Here I am, minus Vari-shade spectacles so as not to look too sinister. The photographer from 'The Times', James Glossop, persuaded me to put on some chest waders and spend an afternoon as a foreground to some photographs to accompany an article in 'The Times' to note the release of beavers in Knapdale. This is the site that was chosen for a trial release of beavers to Scotland.
At last, beavers have been released in Knapdale, some in the presence of Roseanna Cunningham, Minister for the Environment and other things such as forestry in the Scottish Government.
Yesterday, 30th May, I set off for my first solo canoeing journey of the year. I started at the Brigton, which is just below an unpleasant weir, and is now home to the Belmont Nursery, where people go and buy ornamental trees. A friendly mechanic said that it would be fine for me to set off from there in my canoe and leave my pickup in the car park. Unfortunaly, I left my GPS behind so I have little idea of where I took this photograph.
The water level was higher than the last couple of times I have canoed in the Isla, which, with the accompanying easterly wind, made it an easier paddle, though the water was shallow enough for it to be difficult to avoid grounding from time to time until the confluence with the Dean Water.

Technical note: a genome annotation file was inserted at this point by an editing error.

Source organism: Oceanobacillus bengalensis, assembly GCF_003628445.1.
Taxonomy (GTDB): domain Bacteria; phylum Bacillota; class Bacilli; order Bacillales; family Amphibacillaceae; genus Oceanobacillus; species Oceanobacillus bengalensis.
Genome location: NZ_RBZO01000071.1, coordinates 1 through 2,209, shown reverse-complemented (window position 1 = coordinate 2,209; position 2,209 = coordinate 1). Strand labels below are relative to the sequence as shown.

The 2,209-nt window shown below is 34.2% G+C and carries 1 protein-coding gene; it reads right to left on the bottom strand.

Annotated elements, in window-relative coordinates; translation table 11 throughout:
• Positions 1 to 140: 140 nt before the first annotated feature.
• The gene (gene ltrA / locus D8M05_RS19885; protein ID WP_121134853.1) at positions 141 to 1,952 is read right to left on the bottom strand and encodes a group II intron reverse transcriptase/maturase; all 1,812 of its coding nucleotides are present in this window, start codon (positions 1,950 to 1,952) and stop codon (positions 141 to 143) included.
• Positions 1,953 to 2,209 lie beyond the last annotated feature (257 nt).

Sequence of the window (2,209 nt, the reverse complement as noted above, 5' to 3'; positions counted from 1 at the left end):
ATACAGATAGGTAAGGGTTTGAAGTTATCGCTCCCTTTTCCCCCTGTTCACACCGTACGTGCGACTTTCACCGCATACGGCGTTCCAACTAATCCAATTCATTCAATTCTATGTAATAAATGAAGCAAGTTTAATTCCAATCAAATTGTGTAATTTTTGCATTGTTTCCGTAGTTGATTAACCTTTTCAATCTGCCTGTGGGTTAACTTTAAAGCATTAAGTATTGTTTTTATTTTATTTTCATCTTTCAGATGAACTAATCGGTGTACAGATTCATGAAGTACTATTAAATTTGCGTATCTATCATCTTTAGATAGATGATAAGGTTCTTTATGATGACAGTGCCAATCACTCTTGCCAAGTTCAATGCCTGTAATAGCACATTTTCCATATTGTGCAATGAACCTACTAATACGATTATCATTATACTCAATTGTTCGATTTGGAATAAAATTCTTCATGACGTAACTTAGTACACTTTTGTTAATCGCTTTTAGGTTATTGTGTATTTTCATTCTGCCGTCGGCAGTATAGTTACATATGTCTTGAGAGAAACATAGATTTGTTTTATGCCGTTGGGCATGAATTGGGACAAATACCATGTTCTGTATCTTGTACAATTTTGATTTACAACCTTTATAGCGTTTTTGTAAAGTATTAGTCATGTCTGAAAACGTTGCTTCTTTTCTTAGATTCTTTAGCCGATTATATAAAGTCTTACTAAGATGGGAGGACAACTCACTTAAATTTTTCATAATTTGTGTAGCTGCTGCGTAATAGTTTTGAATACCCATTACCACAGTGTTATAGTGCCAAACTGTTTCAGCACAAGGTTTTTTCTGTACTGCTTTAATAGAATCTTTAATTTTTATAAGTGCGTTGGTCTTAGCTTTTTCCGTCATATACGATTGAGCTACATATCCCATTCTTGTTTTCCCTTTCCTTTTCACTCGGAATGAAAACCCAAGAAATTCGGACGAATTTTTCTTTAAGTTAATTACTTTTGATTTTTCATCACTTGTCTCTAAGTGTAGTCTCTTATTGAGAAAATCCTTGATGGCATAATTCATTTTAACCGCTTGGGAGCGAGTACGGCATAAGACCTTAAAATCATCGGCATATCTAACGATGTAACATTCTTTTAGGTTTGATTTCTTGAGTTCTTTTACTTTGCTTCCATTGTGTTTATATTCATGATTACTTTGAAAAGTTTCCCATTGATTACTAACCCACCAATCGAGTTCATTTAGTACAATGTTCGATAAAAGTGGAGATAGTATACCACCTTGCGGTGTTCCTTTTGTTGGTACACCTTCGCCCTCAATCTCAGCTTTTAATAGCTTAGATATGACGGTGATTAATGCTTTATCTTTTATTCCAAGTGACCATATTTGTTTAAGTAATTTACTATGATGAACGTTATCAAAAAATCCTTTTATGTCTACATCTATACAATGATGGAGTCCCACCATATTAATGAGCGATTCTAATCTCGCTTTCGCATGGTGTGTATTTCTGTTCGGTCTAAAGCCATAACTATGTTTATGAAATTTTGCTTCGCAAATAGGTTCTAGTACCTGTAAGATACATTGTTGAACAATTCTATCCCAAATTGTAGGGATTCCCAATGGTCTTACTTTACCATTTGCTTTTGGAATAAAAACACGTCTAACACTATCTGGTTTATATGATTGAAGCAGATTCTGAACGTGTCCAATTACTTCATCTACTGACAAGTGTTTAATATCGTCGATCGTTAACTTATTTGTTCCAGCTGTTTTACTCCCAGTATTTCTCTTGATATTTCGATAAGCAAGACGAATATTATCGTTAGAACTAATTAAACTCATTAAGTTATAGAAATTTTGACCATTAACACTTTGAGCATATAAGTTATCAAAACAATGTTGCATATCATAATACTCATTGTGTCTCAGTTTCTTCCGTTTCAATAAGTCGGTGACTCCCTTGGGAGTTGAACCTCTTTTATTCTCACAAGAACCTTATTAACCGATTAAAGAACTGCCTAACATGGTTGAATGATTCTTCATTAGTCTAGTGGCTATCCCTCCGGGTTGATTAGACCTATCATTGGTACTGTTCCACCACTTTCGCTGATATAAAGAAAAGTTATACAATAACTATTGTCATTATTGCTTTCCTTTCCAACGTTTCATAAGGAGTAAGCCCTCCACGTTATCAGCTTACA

My original intention had been to canoe as far as the old Boat of Bardmony (a Boat in this sense was the Scots for a ferry, but the place has been bridged for quite a while now), but in the end I found myself paddling down to Isla Bridge, just before the confluence of the River Isla with the Tay. As I canoed I reflected on the suitability of these rivers for beavers. There were mute swans, bank martins, swallows, swifts, redshanks, sandpipers and some rather raucous warblers. I caught a glimpse of a kingfisher and saw several dippers, herons, but no osprey this time.